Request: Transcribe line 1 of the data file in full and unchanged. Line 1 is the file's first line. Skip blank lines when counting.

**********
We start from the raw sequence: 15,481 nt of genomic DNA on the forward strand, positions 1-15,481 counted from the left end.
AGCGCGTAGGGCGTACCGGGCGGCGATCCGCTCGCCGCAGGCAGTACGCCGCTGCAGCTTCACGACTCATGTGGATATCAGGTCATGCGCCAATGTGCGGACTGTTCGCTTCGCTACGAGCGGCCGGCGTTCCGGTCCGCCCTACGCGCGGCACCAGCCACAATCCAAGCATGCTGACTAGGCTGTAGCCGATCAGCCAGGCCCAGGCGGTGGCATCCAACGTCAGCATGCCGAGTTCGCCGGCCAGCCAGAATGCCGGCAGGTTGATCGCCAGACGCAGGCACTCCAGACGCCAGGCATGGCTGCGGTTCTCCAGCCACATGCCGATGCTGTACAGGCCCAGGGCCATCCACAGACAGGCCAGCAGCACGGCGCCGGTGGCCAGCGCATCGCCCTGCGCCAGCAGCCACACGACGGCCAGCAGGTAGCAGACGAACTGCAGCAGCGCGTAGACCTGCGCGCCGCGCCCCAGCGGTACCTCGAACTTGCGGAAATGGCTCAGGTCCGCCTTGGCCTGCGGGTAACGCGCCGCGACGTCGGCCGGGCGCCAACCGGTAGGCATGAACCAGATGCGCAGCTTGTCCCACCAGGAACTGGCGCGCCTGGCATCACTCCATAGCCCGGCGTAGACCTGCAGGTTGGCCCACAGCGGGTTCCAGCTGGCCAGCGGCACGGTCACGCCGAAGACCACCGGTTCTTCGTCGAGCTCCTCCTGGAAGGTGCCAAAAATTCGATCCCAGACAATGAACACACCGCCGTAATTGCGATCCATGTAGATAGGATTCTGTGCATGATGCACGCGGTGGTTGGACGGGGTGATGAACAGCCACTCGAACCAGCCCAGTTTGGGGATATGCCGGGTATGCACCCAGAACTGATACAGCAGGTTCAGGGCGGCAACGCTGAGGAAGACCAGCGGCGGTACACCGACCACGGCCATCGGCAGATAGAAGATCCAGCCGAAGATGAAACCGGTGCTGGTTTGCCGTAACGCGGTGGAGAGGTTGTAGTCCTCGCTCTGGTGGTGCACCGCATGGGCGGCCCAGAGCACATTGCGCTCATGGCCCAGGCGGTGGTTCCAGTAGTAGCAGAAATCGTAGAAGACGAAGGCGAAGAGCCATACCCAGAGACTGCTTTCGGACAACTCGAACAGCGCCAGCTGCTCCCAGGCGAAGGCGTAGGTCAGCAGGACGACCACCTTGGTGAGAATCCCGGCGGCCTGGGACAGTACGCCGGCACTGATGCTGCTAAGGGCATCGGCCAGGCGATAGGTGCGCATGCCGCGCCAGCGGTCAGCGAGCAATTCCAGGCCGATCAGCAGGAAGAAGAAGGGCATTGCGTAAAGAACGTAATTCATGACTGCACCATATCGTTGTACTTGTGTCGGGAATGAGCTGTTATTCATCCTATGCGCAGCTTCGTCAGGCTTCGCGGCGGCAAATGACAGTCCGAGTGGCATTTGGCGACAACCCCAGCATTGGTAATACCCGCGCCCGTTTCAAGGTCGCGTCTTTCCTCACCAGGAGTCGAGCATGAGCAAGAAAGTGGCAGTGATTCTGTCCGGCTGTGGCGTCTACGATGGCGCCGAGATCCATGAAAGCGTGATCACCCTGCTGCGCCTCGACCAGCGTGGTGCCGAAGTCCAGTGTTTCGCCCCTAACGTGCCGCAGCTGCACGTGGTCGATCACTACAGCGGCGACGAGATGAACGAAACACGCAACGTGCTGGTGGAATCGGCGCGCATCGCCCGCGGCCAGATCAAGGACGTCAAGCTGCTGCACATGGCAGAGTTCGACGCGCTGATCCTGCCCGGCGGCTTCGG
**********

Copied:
We start from the raw sequence: 15,481 nt of genomic DNA on the forward strand, positions 1-15,481 counted from the left end.